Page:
So what to do when they only have a few weeks to release?

Enter a heuristic combination method called all-pairs. All-pairs is a mathematical technique that takes a table of options and pairs an option in one column with each option in each of the other column.

This approach is useful for flushing out the risk bugs that exist when two options are paired.

There are two FREE tools I know about that will do this kind of analysis: all-pairs tool from James Bach and PICT, a free tool from Microsoft.

Using both tools, I found that the 23 quintillion options were paired to just 673 test cases. The tools produce a nifty Excel-readable table of test cases, consisting of rows for the tester to follow — telling them which answers to select for each question.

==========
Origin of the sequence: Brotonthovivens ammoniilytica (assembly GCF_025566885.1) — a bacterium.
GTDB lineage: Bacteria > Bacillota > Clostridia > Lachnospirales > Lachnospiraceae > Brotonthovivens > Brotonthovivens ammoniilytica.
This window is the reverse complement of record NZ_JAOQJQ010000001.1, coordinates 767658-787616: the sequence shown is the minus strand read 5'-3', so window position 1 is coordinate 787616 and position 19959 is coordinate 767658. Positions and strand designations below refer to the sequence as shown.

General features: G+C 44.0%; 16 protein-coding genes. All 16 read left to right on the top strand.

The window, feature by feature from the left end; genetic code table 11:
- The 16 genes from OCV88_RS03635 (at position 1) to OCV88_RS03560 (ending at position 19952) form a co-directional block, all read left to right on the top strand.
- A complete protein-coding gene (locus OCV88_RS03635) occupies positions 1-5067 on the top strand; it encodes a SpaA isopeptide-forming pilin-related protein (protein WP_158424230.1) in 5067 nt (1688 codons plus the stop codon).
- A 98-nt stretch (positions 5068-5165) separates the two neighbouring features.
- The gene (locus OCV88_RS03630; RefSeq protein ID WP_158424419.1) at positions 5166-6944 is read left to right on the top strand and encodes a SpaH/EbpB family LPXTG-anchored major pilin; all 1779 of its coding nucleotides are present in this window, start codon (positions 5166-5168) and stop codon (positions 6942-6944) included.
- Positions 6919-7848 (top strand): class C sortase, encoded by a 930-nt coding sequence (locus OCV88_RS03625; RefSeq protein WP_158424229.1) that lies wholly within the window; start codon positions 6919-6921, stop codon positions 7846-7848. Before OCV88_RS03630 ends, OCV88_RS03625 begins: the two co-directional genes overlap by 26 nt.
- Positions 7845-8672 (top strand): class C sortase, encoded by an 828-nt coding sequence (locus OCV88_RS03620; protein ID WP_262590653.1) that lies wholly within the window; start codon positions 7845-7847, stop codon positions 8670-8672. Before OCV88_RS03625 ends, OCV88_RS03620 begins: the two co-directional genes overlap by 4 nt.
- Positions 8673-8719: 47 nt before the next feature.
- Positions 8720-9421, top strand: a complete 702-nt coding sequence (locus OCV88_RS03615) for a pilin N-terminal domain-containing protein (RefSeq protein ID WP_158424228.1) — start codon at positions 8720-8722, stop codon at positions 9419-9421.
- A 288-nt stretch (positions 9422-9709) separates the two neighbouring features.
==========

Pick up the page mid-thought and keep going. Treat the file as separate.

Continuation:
The important point to note when using all-pairs is that it is a heuristic — a fallible mehtod for solving a problem — aka “a rule of thumb.” As such, it should be told to stakeholders that it’s not perfect, but it can help expose certain risks quickly.

For the PICT tool (which also does triples and a variety of other options), click here. For my brother’s free all-pairs tool written in Perl, click here.

TV Shows for Testing

I love tv. Perhaps too much. But I don’t sweat my addiction too much because most of the shows I like have a testing component to them.

Notice that your favorite shows, movies, books all have an important element that you’ll see in testing.


The difference between “desired” and “actual” is called a problem (It’s also called a bug.)